As part of its continued shell modernization efforts, Microsoft is working on a new way to take clips of the screen in Windows 10.
I know what you’re thinking: There are many other ways to take screen shots – err clips – of the screen in Windows today. There’s the venerable PrtSc key (and its variants). Then the Snipping Tool and its Win + Shift + S shortcut. And the shell’s Win + PrtSc (and its variants). And don’t forget Game Bar and its Win + Alt + PrtScn shortcut… Thankfully, it doesn’t appear that list is getting any longer. Instead, it appears this new clipping experience will replace the old Win32 and GDI-based Snipping Tool and take over the Win + Shift + S shortcut.
But that’s just a hunch.
In Redstone 5 (build 17639), creating a screen clip starts with clicking a Quick Action in Action Center. The screen then dims, and a static view of all displays is shown with an overlay of buttons at the top of the primary display. These buttons control the shape of the clipping tool currently in use (rectangular or free-form), initiate a fullscreen clip, or close the experience. Other Snipping Tool-like features, such as Delay, Window snip, and ink color, are currently missing.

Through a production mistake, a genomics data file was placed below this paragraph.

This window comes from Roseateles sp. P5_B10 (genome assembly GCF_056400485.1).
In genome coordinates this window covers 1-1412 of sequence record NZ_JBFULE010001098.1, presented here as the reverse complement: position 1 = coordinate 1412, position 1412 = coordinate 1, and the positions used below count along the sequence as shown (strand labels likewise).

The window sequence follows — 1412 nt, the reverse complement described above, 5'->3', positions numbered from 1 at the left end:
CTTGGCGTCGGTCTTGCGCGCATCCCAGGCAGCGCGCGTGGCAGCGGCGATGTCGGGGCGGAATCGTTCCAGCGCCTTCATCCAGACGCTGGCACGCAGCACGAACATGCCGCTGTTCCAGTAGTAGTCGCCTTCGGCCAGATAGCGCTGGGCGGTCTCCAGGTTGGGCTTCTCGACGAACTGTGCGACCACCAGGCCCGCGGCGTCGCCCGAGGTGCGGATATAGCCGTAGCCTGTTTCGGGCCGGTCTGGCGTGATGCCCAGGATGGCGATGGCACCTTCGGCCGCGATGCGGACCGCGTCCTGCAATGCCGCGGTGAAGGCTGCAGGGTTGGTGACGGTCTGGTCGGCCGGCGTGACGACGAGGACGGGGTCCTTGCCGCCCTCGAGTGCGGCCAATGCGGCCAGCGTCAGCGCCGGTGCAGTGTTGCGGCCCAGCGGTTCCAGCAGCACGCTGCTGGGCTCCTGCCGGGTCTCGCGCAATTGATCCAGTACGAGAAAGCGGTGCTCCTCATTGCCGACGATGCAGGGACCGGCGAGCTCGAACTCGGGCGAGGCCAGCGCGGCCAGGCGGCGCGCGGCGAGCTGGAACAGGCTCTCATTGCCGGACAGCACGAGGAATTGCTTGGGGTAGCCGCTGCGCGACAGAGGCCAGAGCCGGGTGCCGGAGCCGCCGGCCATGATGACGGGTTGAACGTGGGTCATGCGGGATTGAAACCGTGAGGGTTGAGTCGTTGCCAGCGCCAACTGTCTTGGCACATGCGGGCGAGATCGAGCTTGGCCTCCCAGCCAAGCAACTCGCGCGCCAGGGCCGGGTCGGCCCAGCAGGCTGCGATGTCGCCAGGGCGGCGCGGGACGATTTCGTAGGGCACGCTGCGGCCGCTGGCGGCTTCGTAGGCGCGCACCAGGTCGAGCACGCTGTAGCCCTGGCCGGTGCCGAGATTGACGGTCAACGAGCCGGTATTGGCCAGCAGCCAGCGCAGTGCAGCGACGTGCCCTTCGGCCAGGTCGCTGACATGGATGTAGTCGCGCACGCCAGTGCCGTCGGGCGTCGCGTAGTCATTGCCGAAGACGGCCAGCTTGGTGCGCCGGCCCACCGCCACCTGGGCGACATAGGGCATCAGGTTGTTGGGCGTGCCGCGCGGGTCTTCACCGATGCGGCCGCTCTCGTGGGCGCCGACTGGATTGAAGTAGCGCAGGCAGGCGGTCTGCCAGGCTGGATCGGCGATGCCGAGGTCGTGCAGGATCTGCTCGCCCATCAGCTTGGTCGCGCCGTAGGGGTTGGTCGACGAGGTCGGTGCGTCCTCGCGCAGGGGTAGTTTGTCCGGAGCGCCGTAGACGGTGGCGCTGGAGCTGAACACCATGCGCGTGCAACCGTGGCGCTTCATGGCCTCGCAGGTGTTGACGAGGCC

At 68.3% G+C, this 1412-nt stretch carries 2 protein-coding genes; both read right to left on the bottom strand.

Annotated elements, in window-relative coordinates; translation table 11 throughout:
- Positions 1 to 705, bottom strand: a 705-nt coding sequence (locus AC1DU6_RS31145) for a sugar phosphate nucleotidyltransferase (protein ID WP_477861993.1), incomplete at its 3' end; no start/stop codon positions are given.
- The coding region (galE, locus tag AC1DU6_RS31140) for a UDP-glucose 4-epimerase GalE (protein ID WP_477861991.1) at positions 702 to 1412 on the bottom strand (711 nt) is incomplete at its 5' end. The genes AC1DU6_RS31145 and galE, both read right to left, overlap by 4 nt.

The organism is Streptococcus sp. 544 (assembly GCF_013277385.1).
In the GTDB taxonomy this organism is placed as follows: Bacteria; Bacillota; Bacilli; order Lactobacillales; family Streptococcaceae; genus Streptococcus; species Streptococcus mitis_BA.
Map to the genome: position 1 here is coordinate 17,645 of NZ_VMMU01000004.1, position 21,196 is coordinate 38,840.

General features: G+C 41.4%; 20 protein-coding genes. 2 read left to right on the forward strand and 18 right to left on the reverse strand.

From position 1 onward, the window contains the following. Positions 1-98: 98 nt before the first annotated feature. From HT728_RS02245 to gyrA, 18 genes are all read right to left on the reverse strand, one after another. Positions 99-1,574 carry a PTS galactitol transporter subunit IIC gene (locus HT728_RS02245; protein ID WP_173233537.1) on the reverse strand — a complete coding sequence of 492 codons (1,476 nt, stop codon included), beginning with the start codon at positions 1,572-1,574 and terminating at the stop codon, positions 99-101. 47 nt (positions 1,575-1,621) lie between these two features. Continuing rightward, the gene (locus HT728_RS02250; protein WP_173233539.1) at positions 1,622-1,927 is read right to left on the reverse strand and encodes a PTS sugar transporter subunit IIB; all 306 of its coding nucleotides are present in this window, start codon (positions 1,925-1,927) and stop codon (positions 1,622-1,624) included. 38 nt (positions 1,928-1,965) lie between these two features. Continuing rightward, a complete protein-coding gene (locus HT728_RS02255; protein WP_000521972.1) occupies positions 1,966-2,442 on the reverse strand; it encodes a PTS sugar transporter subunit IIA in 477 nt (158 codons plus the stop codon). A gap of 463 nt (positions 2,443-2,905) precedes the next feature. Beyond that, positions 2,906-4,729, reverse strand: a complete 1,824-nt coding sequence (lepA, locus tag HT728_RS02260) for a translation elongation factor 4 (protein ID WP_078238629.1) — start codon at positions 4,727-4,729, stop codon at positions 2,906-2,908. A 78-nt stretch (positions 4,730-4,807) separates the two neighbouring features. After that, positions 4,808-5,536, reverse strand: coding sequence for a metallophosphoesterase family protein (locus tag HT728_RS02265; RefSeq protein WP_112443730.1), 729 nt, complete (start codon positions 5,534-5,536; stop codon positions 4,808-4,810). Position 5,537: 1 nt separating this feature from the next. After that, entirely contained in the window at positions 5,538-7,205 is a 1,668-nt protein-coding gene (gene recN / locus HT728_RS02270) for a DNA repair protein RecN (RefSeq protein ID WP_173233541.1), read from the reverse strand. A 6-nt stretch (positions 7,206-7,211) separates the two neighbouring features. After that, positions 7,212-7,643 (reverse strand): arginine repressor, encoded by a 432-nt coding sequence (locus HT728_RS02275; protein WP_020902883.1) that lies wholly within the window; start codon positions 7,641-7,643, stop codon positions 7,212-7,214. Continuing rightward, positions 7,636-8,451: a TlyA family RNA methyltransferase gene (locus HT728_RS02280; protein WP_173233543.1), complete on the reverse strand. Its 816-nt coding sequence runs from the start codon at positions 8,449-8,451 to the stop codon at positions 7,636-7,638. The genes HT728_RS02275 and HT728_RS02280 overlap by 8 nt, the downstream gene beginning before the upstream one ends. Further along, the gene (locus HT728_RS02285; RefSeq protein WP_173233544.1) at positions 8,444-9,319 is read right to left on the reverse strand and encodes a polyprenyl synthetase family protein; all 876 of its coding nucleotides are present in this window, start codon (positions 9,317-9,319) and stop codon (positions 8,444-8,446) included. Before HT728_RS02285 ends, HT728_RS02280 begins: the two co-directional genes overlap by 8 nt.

Drawing a path is slightly slower than Snipping Tool, but results in a thicker path with smoother edges to nice effect both on and off screen.
After you’re done, screen clips are saved to the clipboard (with proper transparent bits in free-form cases). There are no options to save to disk, however I found clips stored in the shell experience host’s temporary folder, with no sign of periodic or immediate cleanup (hopefully a bug).
Poking around under the hood, there’s no sign of integration with the upcoming Cloud Clipboard. But some hints in a previous build (17634) point to potential integration with Cortana Insights. Perhaps the thinking here is that objects in a screen clip could be detected and metadata stored for later recall – “Cortana, get me the dubious influencers article I clipped yesterday”.